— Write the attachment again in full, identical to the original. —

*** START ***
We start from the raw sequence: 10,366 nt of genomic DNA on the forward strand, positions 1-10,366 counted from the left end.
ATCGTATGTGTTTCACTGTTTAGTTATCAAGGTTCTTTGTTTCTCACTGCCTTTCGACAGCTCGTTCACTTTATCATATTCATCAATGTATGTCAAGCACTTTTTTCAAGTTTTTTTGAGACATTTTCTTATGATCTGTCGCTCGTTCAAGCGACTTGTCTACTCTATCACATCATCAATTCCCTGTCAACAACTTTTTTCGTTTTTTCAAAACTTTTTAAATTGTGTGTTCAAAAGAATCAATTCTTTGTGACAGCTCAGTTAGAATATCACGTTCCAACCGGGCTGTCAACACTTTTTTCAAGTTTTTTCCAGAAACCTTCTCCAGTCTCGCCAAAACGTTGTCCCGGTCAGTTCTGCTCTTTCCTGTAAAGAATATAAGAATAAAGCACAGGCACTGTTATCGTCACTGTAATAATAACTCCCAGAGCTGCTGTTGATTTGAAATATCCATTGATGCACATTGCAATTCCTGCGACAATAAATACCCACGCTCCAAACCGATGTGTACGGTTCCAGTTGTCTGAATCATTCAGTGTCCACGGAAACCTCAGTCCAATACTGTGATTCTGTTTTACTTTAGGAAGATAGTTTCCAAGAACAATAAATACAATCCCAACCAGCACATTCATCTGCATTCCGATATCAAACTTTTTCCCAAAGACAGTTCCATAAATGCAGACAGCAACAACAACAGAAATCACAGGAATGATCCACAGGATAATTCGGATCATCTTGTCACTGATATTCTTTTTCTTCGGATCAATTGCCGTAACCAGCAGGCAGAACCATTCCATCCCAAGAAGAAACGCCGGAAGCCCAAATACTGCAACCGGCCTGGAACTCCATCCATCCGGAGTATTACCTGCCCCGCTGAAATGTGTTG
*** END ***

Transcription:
We start from the raw sequence: 10,366 nt of genomic DNA on the forward strand, positions 1-10,366 counted from the left end.
ATCGTATGTGTTTCACTGTTTAGTTATCAAGGTTCTTTGTTTCTCACTGCCTTTCGACAGCTCGTTCACTTTATCATATTCATCAATGTATGTCAAGCACTTTTTTCAAGTTTTTTTGAGACATTTTCTTATGATCTGTCGCTCGTTCAAGCGACTTGTCTACTCTATCACATCATCAATTCCCTGTCAACAACTTTTTTCGTTTTTTCAAAACTTTTTAAATTGTGTGTTCAAAAGAATCAATTCTTTGTGACAGCTCAGTTAGAATATCACGTTCCAACCGGGCTGTCAACACTTTTTTCAAGTTTTTTCCAGAAACCTTCTCCAGTCTCGCCAAAACGTTGTCCCGGTCAGTTCTGCTCTTTCCTGTAAAGAATATAAGAATAAAGCACAGGCACTGTTATCGTCACTGTAATAATAACTCCCAGAGCTGCTGTTGATTTGAAATATCCATTGATGCACATTGCAATTCCTGCGACAATAAATACCCACGCTCCAAACCGATGTGTACGGTTCCAGTTGTCTGAATCATTCAGTGTCCACGGAAACCTCAGTCCAATACTGTGATTCTGTTTTACTTTAGGAAGATAGTTTCCAAGAACAATAAATACAATCCCAACCAGCACATTCATCTGCATTCCGATATCAAACTTTTTCCCAAAGACAGTTCCATAAATGCAGACAGCAACAACAACAGAAATCACAGGAATGATCCACAGGATAATTCGGATCATCTTGTCACTGATATTCTTTTTCTTCGGATCAATTGCCGTAACCAGCAGGCAGAACCATTCCATCCCAAGAAGAAACGCCGGAAGCCCAAATACTGCAACCGGCCTGGAACTCCATCCATCCGGAGTATTACCTGCCCCGCTGAAATGTGTTG